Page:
|Publication number||US4942550 A|
|Application number||US 07/202,944|
|Publication date||Jul 17, 1990|
|Filing date||Jun 6, 1988|
|Priority date||Jun 23, 1987|
|Also published as||DE3821104A1|
|Publication number||07202944, 202944, US 4942550 A, US 4942550A, US-A-4942550, US4942550 A, US4942550A|
|Inventors||Kenneth W. Murray|
|Original Assignee||Burr-Brown Ltd.|
|Export Citation||BiBTeX, EndNote, RefMan|
|Patent Citations (2), Referenced by (30), Classifications (12), Legal Events (4)|
|External Links: USPTO, USPTO Assignment, Espacenet|
The invention relates to an optimized topography of an intelligent industrial I/O controller system capable of being accommodated in a single slot space of a VMEbus back plane and capable of achieving I/O (input/output) speeds much higher than can be accomplished via the VMEbus for a large number of I/O channels using one double Eurocard PC (printed circuit) board structure.
Complex computing devices that include a powerful microprocessor such as a Motorola 68000, large amounts of electrically programmable read-only memory (EPROM), high speed static random access memory (SRAM), dynamic RAM (DRAM), interrupt handling circuitry, interrupt generating circuitry and a large number of channels of digital and/or analog I/O capability are sometimes referred to as "intelligent industrial I/O controllers", hereinafter simply "industrial I/O controllers". Such industrial I/O controllers are manufactured and marketed as multiple layer PC boards by various concerns. Users purchase the industrial I/O controllers and plug them into printed circuit board racks attached to a back plane with a standard bus thereon, such as the well-known VMEbus The more complex industrial I/O controllers of the type mentioned include two or more printed circuit boards which are plugged into the VMEbus back plane. A large number of customers who would buy an industrial I/O controller are faced with fixed space requirements. That is, the electronic portion of their product must fit into a predetermined small space.
At the present state-of-the-art, it is impossible to provide a system as complex as an intelligent industrial I/O controller on a single printed circuit board, such as a so-called double Eurocard, which is approximately 9 by 6 inches, because it is impossible to provide all of the integrated circuit (IC) functions required in a state-of-the-art industrial I/O controller on a single printed circuit board of the required size. Even when the most recent multilayer PC board technology and the most recently available LSIC (large scale integrated circuit) components are utilized, currently available industrial I/O controllers require at least two "slot spaces" of a bus back plane. A slot space for a VMEbus is approximately 0.8 inches thick.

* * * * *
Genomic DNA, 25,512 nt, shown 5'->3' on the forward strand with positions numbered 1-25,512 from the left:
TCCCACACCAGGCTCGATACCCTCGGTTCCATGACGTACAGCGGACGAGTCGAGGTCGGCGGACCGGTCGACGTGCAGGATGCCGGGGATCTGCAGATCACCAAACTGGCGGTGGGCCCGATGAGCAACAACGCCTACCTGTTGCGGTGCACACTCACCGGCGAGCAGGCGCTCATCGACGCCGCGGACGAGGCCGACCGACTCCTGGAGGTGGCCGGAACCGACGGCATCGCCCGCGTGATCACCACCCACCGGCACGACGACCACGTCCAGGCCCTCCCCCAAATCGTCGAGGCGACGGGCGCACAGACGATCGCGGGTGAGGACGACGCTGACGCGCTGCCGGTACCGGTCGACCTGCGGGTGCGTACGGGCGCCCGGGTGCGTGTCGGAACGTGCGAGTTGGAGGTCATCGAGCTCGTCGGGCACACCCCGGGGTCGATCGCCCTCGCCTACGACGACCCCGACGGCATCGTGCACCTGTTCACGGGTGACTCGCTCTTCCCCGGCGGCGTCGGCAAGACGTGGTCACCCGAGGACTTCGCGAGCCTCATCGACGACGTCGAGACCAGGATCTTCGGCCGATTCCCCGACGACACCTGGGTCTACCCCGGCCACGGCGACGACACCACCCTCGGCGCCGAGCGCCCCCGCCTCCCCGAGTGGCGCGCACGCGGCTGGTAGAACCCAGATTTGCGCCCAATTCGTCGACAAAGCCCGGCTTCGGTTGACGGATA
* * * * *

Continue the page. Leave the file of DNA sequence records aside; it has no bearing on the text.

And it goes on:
FIG. 5A illustrates a typical configuration for an industrial I/O controller. Numeral 11 represents a so-called VMEbus. Numeral 71 designates a printed circuit board containing a CPU or microprocessor, such as a Motorola 68000 microprocessor, and also contains large amounts of DRAM, SRAM, and EPROM. A bidirectional bus 72 connects the CPU board 71 to the VMEbus 11. The industrial I/O controller includes a second PC board 73 that contains a large amount of I/O circuitry, such as multiplexers, sample and hold circuits, analog-to-digital converters, digital-to-analog converters, digital drivers, digital receivers, latches, input buffers, output buffers, and control logic circuitry. I/O board 73 is connected by bidirectional bus 74 to VMEbus 11. A plurality of input channels 76 and a plurality of output channels 75, which can be analog and/or digital channels, are connected to I/O board 73. A shortcoming of the system described in FIG. 5A is that it requires two slots of the VMEbus back plane 11. Another problem is that communications between the CPU board 71 and the I/O board 73 must take place through the VMEbus 11. The VMEbus 11 does not permit data exchange rates in excess of 20 megabytes per second. Furthermore, whenever information is being exchanged between the CPU board 71 and the I/O board 73, the VMEbus 11 is unavailable to other printed circuit boards in the system, greatly slowing down the overall system operating speed.
Another possible approach to the problem is illustrated in FIG. 5B, wherein a local bus 77 connects the CPU board 71 and the I/O board 73, allowing much higher rates of data exchange between the CPU board 71 and the I/O board 73. This technique makes the VMEbus 11 available to the rest of the system during data exchanges between CPU board 71 and I/O board 73, and permits the data exchange between CPU board 71 and I/O board 73 to occur at much higher speeds than could be achieved by the system of FIG. 5A. Unfortunately, the physical size of I/O board 73 is such that it must occupy a "slot space" of the VME back plane 111 even though it is not actually plugged into the VMEbus because the slots of the VME back plane 11 are so close together that I/O board 73 blocks the VMEbus connector next to the one CPU board 71 is plugged into, so no other PC board can be plugged into that slot.